Kit Lam, professor and chair of the UC Davis Department of Biochemistry and Molecular Medicine, has received two major cancer research grants totaling more than $3 million.
The first, a $2 million, 4-year grant from the National Institute of Biomedical Imaging and Bioengineering, will fund collaborative research with Michele Steffey of the UC Davis School of Veterinary Medicine on the use of targeted nanotherapeutics against oral cancer in mice and cats. The second, a $1.2 million, 3-year grant from the National Cancer Institute, will explore a novel technology for functional imaging in living cells.
For the first project, Lam and Steffey will study a new approach to treating oral squamous cell carcinoma, one of the most prevalent cancers worldwide. In mice with human oral cancer, they will test a novel nanoparticle developed by Lam and UC Davis colleague Yuanpei Li, called nanoporphyrin, which can preferentially deliver toxic cancer drugs and imaging agents to cancers. When illuminated with light, the nanoporphyrin can generate oxidants and heat that also are toxic to the tumor. Working with Steffey, they will use the nanoparticles to deliver standard chemotherapy to cats with oral cancer then deliver phototherapy. If successful in cats, the approach could be used to treat human oral cancers.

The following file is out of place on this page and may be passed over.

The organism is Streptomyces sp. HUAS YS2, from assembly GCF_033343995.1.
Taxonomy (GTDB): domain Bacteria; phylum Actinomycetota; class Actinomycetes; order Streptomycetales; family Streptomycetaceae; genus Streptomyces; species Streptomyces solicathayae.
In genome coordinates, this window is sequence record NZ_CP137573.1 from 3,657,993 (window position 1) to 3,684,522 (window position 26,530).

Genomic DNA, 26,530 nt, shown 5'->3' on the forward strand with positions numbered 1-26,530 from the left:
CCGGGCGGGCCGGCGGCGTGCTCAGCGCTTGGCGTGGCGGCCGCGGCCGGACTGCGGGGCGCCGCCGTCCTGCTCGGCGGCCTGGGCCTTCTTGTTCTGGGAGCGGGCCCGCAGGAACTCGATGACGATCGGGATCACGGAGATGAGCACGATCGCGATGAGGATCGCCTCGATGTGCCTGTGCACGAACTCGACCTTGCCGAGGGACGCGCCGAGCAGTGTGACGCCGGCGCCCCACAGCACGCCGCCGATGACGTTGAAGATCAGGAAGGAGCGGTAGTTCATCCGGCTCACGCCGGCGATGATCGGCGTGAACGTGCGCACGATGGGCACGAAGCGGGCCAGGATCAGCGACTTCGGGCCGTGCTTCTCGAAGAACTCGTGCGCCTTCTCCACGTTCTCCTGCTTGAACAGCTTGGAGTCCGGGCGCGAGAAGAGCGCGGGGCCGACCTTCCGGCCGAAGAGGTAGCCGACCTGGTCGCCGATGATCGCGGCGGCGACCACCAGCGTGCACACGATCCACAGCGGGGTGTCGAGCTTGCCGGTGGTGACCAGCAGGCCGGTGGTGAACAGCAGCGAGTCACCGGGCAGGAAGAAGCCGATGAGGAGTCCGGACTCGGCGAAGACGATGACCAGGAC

The second grant will support Lam’s development of a novel technology called genetically encoded small illuminant (GESI), which allows high-resolution imaging of cell function in a living cell. GESI consists of short peptides that bind to an organic dye, which then sends out fluorescent light. The peptides can be genetically cloned into a specific protein inside the living cell. The fluorescent signal allows scientists to observe the cell’s function in real time.
Lam is working on the GESI project with Ruiwu Liu and Lin Tian, also of the Department of Biochemistry and Molecular Medicine, as well as Yoshi Takada of the UC Davis Department of Dermatology.